CHILE: The Election of the Jesuit Pope
Fr. Eugenio Valenzuela, Provincial of Chile, wrote a reflection in the Santiago daily, El Mercurio, on the election of the Jesuit Pope. Among other matters he noted: "Jorge Mario Bergoglio SJ was not elected Pope because he is a Jesuit, but because the other cardinals saw spiritual and human qualities in him that make him suitable to lead the Church in these stormy times. This is not to deny that he was shaped by Ignatian spirituality. But the idea, that at his election Jesuits have come to power, that they have reached the top, that they have finally conquered the helm of the Church, is way off the mark. Nothing can be further from the truth. For us it is bewildering to receive congratulations on his election because he is a Jesuit, or to read current comments about this in the press. The Petrine ministry, to which Fr Bergoglio has been chosen, is to serve the unity of the entire people of God, and not to serve the interests of a single group, a congregation or country."
INDIA: Vidyajyoti Journal of Theological Reflection
Vidyajyoti Journal of Theological Reflection is the premiere Catholic theological journal in India. It is published from Vidyajyoti College of Theology, Delhi, and has just celebrated 75 years of service to the Church and the wider world. In 1938, the Archbishop of Madras-Mylapore, Louis Mathias SDB, started The Clergy Monthly to help priests in their ministry of preaching, catechesis, and the pastoral care. The journal also dealt with canon law matters. It had its circulation among of the Catholics of what is today India, Pakistan, Bangladesh and Sri Lanka. As its first editor, the archbishop managed to secure the collaboration of a number of theologians who were experts in different disciplines of theology. In 1940, he entrusted the journal and its editorial responsibilities to the Jesuit Faculty at St Mary's College, Kurseong. Thus the seedling, which was initially nourished in southern India, found a fertile field in the Himalayan Hills for further growth. The Jesuit Faculty of St Mary's College (re-christened later as Vidyajyoti College of Theology at Delhi) has been faithfully carrying out the mission entrusted to it. In pre-Vatican II days, the journal focused mainly on helping priests in their pastoral ministry. After the Vatican II, the journal attempted to spread the message of the Council to all the people of God, and to become a platform of dialogue with people of other religions and secular traditions. This change in the focus of the journal was expressed in the change of the name from the The Clergy Monthly to Vidyajyoti Journal of Theological Reflection. The journal has always skillfully responded to the needs of time and guided its readers to a deeper faith which ever remains open to the changing times.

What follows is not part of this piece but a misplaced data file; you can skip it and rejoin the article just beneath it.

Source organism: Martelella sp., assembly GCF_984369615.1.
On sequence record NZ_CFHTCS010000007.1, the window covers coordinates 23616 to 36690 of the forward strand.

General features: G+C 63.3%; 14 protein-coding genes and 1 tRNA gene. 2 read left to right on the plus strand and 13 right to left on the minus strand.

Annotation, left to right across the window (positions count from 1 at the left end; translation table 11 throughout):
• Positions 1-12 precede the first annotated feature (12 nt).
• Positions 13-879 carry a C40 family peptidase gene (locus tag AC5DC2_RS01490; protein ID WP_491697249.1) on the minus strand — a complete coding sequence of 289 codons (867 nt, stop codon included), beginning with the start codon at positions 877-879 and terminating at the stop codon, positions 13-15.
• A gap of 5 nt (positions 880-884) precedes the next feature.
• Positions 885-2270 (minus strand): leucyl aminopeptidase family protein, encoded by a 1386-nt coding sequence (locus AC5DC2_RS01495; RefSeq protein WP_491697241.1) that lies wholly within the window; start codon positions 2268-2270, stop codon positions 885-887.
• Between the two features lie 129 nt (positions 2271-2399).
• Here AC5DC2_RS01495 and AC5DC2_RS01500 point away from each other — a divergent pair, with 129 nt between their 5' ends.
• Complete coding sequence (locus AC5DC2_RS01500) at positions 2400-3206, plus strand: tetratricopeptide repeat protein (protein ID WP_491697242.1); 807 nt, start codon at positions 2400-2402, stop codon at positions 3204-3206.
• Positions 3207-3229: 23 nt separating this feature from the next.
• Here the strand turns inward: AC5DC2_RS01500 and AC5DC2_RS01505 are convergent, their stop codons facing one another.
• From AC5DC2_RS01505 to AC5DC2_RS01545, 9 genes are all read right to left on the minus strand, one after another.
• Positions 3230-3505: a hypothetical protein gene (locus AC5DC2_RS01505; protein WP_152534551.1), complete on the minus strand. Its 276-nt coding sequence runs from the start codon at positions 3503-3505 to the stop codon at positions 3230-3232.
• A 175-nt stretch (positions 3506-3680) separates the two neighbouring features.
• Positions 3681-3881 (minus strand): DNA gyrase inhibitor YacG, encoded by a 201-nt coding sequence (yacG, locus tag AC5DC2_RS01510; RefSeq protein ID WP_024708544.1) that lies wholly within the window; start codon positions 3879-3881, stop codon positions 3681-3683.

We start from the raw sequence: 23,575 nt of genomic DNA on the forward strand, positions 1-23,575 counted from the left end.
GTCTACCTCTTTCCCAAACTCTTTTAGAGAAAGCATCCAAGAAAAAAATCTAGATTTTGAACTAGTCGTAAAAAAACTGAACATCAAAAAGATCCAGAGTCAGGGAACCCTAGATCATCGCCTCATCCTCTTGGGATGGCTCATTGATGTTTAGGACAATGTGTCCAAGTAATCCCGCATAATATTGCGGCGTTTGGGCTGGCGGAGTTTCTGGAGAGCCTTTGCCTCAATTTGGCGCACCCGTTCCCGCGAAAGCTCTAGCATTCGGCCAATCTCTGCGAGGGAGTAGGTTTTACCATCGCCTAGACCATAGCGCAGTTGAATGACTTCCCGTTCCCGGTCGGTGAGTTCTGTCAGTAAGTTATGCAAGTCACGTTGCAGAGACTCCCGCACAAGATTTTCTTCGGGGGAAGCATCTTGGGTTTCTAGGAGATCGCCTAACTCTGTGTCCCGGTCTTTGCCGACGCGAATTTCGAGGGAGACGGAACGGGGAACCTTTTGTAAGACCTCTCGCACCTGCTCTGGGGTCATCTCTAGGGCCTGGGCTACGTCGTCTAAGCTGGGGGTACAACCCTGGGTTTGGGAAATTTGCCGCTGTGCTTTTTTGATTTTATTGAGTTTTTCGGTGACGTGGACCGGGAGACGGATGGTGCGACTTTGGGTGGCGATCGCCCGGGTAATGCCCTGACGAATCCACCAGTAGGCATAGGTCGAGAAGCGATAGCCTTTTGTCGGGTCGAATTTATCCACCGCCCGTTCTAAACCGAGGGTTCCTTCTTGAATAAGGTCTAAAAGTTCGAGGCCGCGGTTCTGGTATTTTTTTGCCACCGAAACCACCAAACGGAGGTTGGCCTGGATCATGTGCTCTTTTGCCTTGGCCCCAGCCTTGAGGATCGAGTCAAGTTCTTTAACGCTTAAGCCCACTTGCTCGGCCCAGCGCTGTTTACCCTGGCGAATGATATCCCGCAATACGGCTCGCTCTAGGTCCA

INDIA: Goa to Invite Pope
Officials of the Basilica of Bom Jesus in Goa are planning to invite Pope Francis for the 2014 exposition of the remains of the missionary Jesuit, St Francis Xavier. The chances for the first Jesuit Pontiff to attend are "good", said Fr Savio Barreto, rector of the Basilica where the mortal remains of the saint are preserved. He said that Basilica officials have received many enquiries about inviting the pope to the event. During the celebrations, the relics of the saint, which are preserved in a silver casket elevated inside the Basilica, are exposed by being brought to ground level. The exposition generally happens once every ten years: the previous exposition was held in December 2004, and it lasts for about one month. And so, the next is due in November 2014. "The chances of Pope Francis coming for the exposition look good. He may not even need an invitation to visit the resting place of his fellow Jesuit brother," the priest said. St Francis Xavier, who hailed from Navarra in the Basque region of Spain, brought Christianity to several parts of Asia. He arrived in Goa, a Portuguese colony at the time, in 1542. After his death in 1552, in Shangchuan, China, his body was first ferried to Malacca, in Malaysia, and one year later enshrined in the grand Basilica of Bom Jesus. Every year, more than a million believers throng the church complex in Old Goa.
ITALY: New Version of La Civiltà Cattolica